The psychological effects of war, discrimination or violent extremism can last for generations. But sometimes pieces of cloth, woven into stories, can help ease the pain.
Around the world — in countries such as Kenya, Bangladesh, Peru, the Democratic Republic of Congo, and anywhere else human rights abuses have taken place — pieces of cloth are crafted by the victims who suffered but survived … or by the relatives of those who didn't.
Those individual pieces of artwork are the result of local organizations providing therapy and skills-training to the victims — mostly women. Each square tells of their nightmares or, sometimes, their hopes for the future.
"You feel the anger and the despair and just frustration and the difficulty of a life with the effects of the war," said Susan Schreurs of the Faithful Circle Quilting Guild.
Weaving stories together
Once the pieces of cloth are created and gathered together, they are assembled into quilts by volunteers in the United States. The quilts then go on display internationally, through an effort coordinated by a group called The Advocacy Project.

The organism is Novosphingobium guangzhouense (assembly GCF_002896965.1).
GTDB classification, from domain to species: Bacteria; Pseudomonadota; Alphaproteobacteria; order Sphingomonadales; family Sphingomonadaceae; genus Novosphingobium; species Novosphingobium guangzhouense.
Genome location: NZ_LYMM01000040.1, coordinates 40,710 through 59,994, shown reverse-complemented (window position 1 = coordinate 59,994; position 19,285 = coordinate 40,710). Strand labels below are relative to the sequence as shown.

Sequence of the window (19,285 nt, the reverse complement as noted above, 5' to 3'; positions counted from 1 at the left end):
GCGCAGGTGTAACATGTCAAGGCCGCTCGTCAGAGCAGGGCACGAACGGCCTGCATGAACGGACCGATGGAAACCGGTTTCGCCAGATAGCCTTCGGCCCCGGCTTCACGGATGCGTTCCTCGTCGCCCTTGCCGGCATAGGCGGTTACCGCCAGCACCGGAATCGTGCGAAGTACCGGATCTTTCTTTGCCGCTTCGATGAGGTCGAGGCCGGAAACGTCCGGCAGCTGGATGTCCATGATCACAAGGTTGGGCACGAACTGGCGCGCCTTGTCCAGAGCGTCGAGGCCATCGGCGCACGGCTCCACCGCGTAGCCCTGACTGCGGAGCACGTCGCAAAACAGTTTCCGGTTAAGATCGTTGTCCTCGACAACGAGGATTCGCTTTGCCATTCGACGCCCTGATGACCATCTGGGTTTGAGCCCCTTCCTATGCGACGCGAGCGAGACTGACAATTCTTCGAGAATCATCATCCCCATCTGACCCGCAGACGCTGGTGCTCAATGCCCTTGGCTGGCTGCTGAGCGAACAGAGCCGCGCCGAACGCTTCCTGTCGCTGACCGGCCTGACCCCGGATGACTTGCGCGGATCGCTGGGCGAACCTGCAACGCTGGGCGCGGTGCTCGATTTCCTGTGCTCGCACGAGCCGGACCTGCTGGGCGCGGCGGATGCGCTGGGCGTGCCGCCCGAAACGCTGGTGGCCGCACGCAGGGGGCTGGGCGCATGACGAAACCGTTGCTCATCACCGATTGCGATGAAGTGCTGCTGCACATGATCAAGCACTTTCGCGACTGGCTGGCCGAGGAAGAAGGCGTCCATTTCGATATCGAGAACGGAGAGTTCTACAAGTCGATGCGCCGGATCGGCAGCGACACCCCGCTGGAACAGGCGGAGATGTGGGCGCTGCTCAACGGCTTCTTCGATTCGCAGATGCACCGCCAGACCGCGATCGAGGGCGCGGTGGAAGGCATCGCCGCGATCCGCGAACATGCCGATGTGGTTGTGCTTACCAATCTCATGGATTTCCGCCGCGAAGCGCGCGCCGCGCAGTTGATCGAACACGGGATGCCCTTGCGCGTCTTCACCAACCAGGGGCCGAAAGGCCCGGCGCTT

“Many of these women have no education,” said Iain Guest, the group’s executive director. “But when they come together and they're offered the chance to talk about their experience, to express it through art and embroidery, they find a skill and that is very exciting."
Giorgia Nicatore, an Advocacy Project Fellow who worked in Mali, agrees.
"What I did see in Bamako was the women really did benefit,” she said. “Not only from the skills training they received, but also — and especially — from being able to express their stories, talk to each other and be in the company of other women who had experienced similar situations as them."
The squares — whether embroidered, knitted, or woven — offer powerful and personal messages about civil war and extremists.
One picture, Nicatore said, “depicts a woman who had gone to the market and wasn't wearing the appropriate attire [per Sharia] according to these groups, and actually was flogged in public."
It is the sharing of such painful, personal stories on cloth that makes the U.S. quilters’ task so special, Shreurs says.
"You're handling something that a woman has made with her own hands,” she said. “So it's a very potent way of telling a story."